Does The Avian Flu (H5N1) pose a threat to the United States?

Let’s review the facts of the case before pressing for an answer:

1) According to the CDC, antibodies that protect humans against viruses do not exist because Influenza A viruses originate in birds. This makes each one of us vulnerable. The elderly, sick, young children, babies, pregnant women, as well as other high risks are even more likely to become ill. Because of this lack of antibodies in the global population, the deaths involved could be comparable to The Spanish Influenza (atrributed for killing over 500,000 Americans & at least 20 million worldwide)

2) The H5N1 virus has been mutating rapidly. While the virus’s current form hasn’t appeared to have successfully adapt to infect humans, the general consensus is that it is only a matter of time. Some still have been infected by direct contact with poultry or contanimated surfaces, but scientists also believe some human-to-human infections have occurred, too. Since few humans have become ill AND that the virus is constantly changing, developing an anti-virus to handle this strain isn’t possible now. Not only do humans need to be infected, the genetic strains that infect them need to be isolated BEFORE an anti-virus vaccines can be developed.

3) Even if a cure or treatment is found, manufacturing any drug will take a great deal of time. According to reports I have read, there are 4 drugs that can treat these various flu strains. The Asian Flu and Hong Flu have appeared to develop some resistance to a couple of these drugs.
Two medicines available in this category, generically known by the name Oseltamivir (Tamiflu), are also not proven against the current strain of H5N1. The same report also states that the effectiveness of these drugs may relie on already being present in the body for them to work. Because treatment might rely on several doses instead of just one dose, the small supply becomes even more limited.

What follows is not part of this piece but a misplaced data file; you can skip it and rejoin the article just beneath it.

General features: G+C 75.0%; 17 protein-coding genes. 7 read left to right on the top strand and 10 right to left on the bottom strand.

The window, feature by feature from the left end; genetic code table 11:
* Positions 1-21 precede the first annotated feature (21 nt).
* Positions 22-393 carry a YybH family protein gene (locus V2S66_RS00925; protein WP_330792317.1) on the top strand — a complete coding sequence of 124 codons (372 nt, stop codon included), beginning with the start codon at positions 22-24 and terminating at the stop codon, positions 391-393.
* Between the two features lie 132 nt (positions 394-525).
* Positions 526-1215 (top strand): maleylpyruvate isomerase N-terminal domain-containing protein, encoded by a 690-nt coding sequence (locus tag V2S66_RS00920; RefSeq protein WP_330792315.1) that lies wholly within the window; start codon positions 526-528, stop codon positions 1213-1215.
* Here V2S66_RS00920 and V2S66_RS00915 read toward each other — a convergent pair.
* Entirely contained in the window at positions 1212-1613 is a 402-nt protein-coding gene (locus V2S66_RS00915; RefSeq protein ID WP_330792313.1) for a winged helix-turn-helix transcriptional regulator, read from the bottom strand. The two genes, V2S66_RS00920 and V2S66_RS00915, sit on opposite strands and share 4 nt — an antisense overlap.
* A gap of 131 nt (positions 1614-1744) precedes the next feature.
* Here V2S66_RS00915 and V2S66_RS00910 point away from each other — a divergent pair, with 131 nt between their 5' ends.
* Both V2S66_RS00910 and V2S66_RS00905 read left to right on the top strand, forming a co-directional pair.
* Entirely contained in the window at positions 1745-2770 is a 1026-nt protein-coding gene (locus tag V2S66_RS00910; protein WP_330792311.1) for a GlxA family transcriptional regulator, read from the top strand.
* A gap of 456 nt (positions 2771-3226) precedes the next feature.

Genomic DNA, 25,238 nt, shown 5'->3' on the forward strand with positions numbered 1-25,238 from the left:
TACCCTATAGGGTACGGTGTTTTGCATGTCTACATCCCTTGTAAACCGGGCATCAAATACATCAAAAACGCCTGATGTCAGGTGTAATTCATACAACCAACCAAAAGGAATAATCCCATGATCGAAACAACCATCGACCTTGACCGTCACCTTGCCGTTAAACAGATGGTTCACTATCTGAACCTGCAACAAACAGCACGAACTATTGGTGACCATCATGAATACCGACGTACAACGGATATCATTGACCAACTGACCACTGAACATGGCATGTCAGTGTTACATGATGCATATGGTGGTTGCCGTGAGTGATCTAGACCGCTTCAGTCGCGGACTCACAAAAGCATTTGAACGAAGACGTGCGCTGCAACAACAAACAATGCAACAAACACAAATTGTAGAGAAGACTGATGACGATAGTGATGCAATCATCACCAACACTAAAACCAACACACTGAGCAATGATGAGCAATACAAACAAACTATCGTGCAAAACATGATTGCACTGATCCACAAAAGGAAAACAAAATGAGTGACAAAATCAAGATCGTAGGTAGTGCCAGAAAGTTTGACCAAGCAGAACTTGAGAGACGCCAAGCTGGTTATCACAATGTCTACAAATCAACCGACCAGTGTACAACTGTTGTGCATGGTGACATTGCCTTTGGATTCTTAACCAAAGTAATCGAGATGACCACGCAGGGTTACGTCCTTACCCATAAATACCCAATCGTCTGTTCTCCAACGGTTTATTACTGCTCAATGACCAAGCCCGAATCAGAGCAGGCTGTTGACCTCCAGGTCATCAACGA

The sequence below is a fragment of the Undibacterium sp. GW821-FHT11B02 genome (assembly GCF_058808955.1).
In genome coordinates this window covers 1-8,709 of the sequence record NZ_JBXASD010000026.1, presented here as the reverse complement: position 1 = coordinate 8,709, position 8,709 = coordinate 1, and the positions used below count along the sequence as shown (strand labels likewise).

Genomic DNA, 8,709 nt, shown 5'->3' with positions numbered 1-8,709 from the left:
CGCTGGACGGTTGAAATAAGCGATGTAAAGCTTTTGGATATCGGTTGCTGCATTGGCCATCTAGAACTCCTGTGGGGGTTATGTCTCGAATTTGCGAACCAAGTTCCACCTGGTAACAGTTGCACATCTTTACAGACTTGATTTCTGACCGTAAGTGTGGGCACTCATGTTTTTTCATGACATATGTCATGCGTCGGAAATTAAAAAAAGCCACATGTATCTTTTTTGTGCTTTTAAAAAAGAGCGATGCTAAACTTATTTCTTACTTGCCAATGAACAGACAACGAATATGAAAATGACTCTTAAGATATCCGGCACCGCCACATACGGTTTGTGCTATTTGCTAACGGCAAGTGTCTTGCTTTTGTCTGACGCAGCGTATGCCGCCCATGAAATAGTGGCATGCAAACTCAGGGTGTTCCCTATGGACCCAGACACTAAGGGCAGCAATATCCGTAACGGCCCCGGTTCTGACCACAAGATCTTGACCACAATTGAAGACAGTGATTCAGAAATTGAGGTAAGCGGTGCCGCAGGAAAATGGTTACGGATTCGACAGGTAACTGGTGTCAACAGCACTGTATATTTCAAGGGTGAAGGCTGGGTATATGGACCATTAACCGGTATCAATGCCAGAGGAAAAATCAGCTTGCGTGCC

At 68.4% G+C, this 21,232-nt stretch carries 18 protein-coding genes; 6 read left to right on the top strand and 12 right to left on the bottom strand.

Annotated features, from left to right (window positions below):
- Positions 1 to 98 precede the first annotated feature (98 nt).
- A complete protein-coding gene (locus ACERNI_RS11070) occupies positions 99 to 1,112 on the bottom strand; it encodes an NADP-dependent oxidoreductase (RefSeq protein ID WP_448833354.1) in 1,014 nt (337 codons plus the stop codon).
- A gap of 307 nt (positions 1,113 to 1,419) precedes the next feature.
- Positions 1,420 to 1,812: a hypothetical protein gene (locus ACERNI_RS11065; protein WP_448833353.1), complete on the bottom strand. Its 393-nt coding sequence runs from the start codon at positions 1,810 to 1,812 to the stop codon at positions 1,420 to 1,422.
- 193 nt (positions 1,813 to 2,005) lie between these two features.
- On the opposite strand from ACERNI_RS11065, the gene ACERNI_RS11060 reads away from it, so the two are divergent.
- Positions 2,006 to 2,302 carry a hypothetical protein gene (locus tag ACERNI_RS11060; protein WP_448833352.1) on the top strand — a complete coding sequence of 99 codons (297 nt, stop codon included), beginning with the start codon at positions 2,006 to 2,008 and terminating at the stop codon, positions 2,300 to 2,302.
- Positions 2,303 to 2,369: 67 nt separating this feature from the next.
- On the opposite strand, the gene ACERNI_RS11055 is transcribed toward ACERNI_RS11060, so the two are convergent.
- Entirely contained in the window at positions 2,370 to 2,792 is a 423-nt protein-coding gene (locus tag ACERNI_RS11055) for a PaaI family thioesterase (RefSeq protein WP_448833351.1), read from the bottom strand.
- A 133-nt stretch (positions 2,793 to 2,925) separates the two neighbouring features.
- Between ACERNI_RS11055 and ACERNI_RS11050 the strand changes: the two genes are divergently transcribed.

4) Michael Osterholm, an infectious disease expert at the University of Minnesota who also
is a U.S. government adviser, has been quoted to say that he is concerned about the lack of preparation that our country has done. Even in the face of disease pandemics, Mr. Osterholm doesn’t believe that we have considered the reality of this threat.

5) Our government has recently released a 381-page plan that calls for quarantine and travel restrictions. It also concedes that such measures “are unlikely to delay introduction of pandemic disease into the U.S. by more than a month or two.” The plan outlines a worst-case scenario in which more than 1.9 million Americans would die and 8.5 million would be hospitalized with costs exceeding $450 billion. (Oct 10, 2005 – San Francisco Chronicle) While The President has mentioned imposing quarantines in the case of an emergency, the plan does not specifically mention the use of military in such a circumstance.

6) Remember the FEMA response to Katrina?

So, the short answer, here, would be no.


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